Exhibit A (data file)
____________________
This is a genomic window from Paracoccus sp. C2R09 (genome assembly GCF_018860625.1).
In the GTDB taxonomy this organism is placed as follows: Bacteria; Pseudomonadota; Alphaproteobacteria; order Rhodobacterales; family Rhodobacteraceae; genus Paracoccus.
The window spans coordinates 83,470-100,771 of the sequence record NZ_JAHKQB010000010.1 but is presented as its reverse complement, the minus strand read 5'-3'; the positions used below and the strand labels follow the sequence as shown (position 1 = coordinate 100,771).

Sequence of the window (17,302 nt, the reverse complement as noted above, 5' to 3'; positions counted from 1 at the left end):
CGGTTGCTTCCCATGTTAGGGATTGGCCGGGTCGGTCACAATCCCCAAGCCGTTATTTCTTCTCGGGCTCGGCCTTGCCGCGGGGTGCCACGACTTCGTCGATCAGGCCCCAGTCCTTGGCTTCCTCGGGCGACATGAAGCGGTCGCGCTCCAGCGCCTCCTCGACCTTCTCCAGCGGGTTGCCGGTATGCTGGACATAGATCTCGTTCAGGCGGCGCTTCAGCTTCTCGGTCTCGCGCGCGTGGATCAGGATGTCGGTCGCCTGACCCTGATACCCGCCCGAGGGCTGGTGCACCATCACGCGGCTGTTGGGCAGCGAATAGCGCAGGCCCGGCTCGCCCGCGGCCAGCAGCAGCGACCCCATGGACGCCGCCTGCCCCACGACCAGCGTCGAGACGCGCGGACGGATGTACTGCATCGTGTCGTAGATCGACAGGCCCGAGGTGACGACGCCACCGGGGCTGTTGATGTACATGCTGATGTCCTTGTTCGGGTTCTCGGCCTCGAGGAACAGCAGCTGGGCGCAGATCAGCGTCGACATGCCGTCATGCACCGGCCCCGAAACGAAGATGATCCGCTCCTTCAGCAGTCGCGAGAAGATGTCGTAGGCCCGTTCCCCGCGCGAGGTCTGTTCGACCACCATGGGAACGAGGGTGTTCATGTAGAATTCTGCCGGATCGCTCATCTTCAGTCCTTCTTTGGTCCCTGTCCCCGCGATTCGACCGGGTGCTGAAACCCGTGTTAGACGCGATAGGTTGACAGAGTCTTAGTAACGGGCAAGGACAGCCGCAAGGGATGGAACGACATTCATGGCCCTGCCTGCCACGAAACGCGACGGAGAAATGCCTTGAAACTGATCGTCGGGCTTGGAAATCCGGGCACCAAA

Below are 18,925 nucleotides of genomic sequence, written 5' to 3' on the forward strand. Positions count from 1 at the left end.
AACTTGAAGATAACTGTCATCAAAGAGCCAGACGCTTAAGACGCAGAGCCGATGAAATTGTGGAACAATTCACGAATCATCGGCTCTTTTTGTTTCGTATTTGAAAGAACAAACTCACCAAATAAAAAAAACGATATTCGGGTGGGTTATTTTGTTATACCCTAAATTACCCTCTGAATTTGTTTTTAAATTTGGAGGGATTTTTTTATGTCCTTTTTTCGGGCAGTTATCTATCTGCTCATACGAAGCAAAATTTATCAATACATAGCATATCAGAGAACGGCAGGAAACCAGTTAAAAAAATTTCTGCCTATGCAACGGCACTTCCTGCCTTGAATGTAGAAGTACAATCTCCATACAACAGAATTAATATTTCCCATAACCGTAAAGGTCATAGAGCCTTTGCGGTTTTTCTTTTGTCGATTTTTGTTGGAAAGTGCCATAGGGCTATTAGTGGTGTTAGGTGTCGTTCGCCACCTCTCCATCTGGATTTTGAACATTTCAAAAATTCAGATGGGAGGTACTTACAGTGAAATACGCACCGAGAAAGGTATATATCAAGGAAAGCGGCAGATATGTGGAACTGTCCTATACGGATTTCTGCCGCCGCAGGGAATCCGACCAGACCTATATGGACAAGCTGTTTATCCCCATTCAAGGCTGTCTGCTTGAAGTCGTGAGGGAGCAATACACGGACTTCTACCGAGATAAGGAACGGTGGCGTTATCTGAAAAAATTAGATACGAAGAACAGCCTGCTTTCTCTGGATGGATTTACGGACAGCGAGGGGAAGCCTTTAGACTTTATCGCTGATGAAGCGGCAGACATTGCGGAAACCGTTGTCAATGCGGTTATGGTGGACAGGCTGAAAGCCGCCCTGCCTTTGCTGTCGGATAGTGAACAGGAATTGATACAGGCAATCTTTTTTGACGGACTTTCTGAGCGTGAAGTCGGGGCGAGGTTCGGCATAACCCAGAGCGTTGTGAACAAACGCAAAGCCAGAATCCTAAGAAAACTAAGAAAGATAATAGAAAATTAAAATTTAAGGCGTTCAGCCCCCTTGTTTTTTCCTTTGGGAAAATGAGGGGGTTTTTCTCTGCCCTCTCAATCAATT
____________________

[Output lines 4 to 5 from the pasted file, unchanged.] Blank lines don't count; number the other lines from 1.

Sequence of the window (17,302 nt, the reverse complement as noted above, 5' to 3'; positions counted from 1 at the left end):
CGGTTGCTTCCCATGTTAGGGATTGGCCGGGTCGGTCACAATCCCCAAGCCGTTATTTCTTCTCGGGCTCGGCCTTGCCGCGGGGTGCCACGACTTCGTCGATCAGGCCCCAGTCCTTGGCTTCCTCGGGCGACATGAAGCGGTCGCGCTCCAGCGCCTCCTCGACCTTCTCCAGCGGGTTGCCGGTATGCTGGACATAGATCTCGTTCAGGCGGCGCTTCAGCTTCTCGGTCTCGCGCGCGTGGATCAGGATGTCGGTCGCCTGACCCTGATACCCGCCCGAGGGCTGGTGCACCATCACGCGGCTGTTGGGCAGCGAATAGCGCAGGCCCGGCTCGCCCGCGGCCAGCAGCAGCGACCCCATGGACGCCGCCTGCCCCACGACCAGCGTCGAGACGCGCGGACGGATGTACTGCATCGTGTCGTAGATCGACAGGCCCGAGGTGACGACGCCACCGGGGCTGTTGATGTACATGCTGATGTCCTTGTTCGGGTTCTCGGCCTCGAGGAACAGCAGCTGGGCGCAGATCAGCGTCGACATGCCGTCATGCACCGGCCCCGAAACGAAGATGATCCGCTCCTTCAGCAGTCGCGAGAAGATGTCGTAGGCCCGTTCCCCGCGCGAGGTCTGTTCGACCACCATGGGAACGAGGGTGTTCATGTAGAATTCTGCCGGATCGCTCATCTTCAGTCCTTCTTTGGTCCCTGTCCCCGCGATTCGACCGGGTGCTGAAACCCGTGTTAGACGCGATAGGTTGACAGAGTCTTAGTAACGGGCAAGGACAGCCGCAAGGGATGGAACGACATTCATGGCCCTGCCTGCCACGAAACGCGACGGAGAAATGCCTTGAAACTGATCGTCGGGCTTGGAAATCCGGGCACCAAA